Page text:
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Tuesday, April 22, 2008


Death is such a difficult subject to address under almost any circumstance, and in a close knit family like professional baseball we hear about many who are lost. Everyone undoubtedly read about 10-year major league vet John Marzano passing away days ago after an at-home accident at the terribly young age of 45.

Two other deaths related to the Independent Baseball family probably have not been so widely reported, except in their immediate hometown or baseball circles.

I was touched by the passing of Fort Worth Cats President John Dittrich's dad, Bob, who was 83. John, who has a wide circle of friends in both the affiliated and unaffiliated baseball worlds, including this writer, found words while grieving to heap such deep praise on his father, who will be laid to rest in his hometown of Kankakee, IL Wednesday.

"He was a great man and a true American hero in every sense of the word," John wrote on his blog the day after his father died, pointing out that Bob and his wife of nearly 60 years, Margaret, raised four children "all who love and admire our parents to the degree that we would never want to disappoint them in even the smallest way...we were raised in a small town by people who presented us with strong, yet simple, clear values."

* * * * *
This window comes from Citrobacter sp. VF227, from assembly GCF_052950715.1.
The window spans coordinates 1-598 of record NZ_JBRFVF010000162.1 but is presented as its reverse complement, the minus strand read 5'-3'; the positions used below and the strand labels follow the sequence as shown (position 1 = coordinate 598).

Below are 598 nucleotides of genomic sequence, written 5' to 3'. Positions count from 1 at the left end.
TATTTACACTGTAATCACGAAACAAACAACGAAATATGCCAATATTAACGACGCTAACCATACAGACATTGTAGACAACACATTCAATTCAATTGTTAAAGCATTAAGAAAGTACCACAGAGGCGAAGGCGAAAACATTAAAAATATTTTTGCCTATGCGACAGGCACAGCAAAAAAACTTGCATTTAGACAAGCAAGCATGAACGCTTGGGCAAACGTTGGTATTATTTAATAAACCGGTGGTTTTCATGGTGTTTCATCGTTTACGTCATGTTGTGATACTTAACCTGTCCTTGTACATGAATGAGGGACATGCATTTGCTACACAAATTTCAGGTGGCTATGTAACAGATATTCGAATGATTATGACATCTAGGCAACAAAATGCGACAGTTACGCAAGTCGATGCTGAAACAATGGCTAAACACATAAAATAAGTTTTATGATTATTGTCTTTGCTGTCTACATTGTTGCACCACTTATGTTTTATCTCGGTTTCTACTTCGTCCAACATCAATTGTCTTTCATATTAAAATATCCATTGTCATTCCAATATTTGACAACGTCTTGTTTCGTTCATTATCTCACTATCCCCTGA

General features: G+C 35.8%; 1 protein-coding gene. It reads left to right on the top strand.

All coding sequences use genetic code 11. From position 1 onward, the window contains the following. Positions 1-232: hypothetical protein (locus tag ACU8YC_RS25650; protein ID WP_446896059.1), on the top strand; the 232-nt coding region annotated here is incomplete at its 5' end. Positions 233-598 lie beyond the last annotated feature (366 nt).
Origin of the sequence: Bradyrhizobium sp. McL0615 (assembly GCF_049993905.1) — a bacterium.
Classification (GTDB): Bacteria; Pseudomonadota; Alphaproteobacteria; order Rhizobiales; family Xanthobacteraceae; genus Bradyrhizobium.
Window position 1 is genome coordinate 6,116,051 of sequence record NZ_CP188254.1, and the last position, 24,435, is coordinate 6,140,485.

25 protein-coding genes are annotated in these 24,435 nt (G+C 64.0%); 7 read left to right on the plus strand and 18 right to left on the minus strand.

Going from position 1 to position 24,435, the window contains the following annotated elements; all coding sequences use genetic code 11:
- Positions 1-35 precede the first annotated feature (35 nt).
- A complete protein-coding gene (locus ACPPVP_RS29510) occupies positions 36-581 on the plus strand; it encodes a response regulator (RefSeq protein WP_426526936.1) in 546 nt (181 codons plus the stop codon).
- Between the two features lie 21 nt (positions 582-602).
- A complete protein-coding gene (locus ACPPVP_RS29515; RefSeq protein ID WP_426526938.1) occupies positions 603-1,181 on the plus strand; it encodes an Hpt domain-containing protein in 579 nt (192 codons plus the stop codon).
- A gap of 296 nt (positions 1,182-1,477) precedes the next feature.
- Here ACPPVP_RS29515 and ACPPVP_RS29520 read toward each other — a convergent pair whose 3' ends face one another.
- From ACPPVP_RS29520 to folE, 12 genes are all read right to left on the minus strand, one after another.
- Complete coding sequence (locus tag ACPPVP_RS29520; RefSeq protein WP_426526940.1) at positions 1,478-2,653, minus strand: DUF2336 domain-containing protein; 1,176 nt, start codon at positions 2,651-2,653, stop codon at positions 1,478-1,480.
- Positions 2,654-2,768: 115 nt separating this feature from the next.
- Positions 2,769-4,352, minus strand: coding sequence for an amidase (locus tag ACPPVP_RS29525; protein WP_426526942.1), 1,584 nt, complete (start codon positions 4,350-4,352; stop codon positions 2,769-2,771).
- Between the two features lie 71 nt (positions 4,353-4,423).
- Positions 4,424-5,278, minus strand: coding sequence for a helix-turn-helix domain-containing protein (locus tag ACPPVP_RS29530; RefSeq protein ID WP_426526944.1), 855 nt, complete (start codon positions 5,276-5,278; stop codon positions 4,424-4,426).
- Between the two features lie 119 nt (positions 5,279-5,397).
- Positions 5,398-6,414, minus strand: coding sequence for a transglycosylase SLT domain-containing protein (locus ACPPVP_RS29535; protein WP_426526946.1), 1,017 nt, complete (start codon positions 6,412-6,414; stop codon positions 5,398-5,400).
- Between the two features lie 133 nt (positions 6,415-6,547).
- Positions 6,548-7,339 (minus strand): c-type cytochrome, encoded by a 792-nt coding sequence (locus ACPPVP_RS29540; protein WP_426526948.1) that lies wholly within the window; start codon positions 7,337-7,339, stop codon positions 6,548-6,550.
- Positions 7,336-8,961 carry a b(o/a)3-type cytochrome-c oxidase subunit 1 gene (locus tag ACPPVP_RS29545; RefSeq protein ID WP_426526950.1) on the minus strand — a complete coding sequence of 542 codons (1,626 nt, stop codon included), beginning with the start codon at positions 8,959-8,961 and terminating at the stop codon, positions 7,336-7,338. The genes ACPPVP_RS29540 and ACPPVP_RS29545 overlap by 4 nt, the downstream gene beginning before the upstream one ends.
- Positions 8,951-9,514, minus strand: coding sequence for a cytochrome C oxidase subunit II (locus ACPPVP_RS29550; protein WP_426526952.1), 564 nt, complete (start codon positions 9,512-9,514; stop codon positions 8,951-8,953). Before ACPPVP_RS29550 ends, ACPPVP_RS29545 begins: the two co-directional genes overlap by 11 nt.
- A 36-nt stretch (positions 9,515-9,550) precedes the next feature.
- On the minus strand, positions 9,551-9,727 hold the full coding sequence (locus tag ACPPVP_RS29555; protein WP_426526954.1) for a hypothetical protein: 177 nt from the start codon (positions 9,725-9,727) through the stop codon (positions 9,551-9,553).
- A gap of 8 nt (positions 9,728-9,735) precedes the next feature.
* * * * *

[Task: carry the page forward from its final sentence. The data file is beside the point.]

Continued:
Well said, John.

Out in Rockford, IL, the RiverHawks of the Frontier League are trying to deal with the death of Jake Bowen, who was only 27 and had played the infield for their 2006 divisional championship team. Bowen died in a traffic accident in his hometown of Cedar Park, TX.

"The enduring memory I would have of Jake is of his exuberance, his outgoing personality every day, regardless of the situation," said hitting coach J. D. Arndt, who was the manager in '06. "...You just couldn't be in a bad mood around him."

That summer was young Bowen's only professional season, one in which Rockford drafted him from a Frontier League tryout camp.

The RiverHawks will wear a patch on their home jerseys all season as well as establishing a permanent memorial at Road Ranger Stadium.

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Wednesday, April 16, 2008


Kevin Winn is one of the delightful people I interview in covering Independent Baseball.